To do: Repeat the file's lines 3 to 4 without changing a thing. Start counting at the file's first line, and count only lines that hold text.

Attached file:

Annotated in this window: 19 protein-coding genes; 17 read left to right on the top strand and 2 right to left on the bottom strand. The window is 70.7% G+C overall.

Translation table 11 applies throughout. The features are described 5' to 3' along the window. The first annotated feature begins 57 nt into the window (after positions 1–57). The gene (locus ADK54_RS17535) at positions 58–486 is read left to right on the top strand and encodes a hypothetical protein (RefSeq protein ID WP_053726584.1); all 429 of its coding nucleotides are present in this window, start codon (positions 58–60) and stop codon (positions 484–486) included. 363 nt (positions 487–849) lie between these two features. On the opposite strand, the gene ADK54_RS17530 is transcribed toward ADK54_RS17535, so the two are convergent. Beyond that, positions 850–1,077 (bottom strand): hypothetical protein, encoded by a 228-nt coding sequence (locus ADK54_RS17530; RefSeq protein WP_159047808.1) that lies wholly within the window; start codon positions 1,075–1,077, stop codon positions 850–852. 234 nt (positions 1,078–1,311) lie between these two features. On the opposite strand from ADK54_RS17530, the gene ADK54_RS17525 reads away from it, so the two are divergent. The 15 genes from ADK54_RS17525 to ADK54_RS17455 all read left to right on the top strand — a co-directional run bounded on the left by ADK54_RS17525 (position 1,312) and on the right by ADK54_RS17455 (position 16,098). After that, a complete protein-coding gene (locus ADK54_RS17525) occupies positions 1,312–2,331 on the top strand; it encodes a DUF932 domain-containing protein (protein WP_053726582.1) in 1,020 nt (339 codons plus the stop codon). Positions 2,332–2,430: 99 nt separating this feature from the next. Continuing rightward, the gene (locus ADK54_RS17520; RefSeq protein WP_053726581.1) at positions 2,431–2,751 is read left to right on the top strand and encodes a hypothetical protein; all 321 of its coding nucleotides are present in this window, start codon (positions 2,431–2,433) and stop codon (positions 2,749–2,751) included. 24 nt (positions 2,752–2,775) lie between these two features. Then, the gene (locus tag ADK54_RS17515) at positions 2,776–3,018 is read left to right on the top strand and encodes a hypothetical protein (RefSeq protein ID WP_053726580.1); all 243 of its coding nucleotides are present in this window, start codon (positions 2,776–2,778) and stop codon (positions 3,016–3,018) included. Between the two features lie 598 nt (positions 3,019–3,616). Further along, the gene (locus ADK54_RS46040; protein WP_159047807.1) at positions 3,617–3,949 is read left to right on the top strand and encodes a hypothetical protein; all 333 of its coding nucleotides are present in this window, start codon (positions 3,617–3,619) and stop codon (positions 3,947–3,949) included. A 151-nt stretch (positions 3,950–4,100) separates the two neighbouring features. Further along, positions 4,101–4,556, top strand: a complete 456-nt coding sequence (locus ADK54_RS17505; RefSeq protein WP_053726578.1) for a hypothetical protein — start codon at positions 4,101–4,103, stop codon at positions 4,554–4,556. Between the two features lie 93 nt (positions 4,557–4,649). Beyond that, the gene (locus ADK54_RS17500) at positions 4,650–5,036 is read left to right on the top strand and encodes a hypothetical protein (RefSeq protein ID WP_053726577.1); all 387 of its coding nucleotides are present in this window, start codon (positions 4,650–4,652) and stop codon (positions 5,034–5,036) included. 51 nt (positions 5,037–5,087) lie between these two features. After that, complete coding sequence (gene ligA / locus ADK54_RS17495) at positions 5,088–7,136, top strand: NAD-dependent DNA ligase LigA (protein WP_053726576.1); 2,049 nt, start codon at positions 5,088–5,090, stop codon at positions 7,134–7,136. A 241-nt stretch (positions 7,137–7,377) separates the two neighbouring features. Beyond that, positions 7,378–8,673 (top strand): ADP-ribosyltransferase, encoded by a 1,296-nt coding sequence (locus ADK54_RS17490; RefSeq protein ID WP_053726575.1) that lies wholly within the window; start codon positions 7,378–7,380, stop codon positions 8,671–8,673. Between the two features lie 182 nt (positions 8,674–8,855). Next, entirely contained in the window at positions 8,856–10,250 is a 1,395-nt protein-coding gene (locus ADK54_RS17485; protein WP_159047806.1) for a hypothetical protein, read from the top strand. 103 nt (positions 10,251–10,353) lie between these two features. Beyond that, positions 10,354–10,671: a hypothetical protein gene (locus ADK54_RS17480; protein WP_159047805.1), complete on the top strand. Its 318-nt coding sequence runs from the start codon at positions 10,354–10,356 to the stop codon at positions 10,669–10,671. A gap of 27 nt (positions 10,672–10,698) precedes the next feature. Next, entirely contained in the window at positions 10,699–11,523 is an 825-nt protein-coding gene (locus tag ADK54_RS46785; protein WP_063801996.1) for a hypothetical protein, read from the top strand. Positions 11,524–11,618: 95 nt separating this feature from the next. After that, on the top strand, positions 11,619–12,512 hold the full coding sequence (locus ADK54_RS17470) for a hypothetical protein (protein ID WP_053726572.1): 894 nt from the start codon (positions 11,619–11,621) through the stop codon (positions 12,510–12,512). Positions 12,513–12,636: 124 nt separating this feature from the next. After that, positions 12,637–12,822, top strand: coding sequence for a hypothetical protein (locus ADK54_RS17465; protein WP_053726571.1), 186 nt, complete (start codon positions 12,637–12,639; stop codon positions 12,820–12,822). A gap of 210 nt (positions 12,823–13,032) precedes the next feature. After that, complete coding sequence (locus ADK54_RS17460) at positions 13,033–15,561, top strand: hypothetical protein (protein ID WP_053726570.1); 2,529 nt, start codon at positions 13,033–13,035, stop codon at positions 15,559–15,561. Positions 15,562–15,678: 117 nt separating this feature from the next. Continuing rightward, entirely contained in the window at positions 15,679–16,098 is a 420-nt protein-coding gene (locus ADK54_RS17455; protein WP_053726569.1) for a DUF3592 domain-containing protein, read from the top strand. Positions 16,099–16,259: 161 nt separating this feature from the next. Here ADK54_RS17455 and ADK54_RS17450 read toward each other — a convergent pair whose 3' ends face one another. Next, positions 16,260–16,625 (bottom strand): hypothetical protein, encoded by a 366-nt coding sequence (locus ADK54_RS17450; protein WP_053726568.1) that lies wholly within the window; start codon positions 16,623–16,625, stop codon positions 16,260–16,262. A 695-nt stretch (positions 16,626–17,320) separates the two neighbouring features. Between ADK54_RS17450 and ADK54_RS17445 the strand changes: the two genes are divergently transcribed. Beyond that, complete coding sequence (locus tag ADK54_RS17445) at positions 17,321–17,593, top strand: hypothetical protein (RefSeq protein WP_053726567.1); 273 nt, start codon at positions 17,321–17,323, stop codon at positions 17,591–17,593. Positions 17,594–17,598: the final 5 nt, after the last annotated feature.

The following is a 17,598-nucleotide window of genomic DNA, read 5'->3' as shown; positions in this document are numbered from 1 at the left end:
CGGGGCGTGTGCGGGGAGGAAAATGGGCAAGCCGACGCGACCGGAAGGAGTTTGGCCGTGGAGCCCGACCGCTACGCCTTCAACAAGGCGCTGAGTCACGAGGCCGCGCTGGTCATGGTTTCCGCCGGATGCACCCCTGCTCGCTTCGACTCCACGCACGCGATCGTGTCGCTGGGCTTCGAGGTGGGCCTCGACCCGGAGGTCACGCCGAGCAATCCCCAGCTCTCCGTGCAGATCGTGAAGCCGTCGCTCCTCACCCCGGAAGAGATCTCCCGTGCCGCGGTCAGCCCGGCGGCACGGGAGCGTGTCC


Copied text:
The following is a 17,598-nucleotide window of genomic DNA, read 5'->3' as shown; positions in this document are numbered from 1 at the left end:
CGGGGCGTGTGCGGGGAGGAAAATGGGCAAGCCGACGCGACCGGAAGGAGTTTGGCCGTGGAGCCCGACCGCTACGCCTTCAACAAGGCGCTGAGTCACGAGGCCGCGCTGGTCATGGTTTCCGCCGGATGCACCCCTGCTCGCTTCGACTCCACGCACGCGATCGTGTCGCTGGGCTTCGAGGTGGGCCTCGACCCGGAGGTCACGCCGAGCAATCCCCAGCTCTCCGTGCAGATCGTGAAGCCGTCGCTCCTCACCCCGGAAGAGATCTCCCGTGCCGCGGTCAGCCCGGCGGCACGGGAGCGTGTCC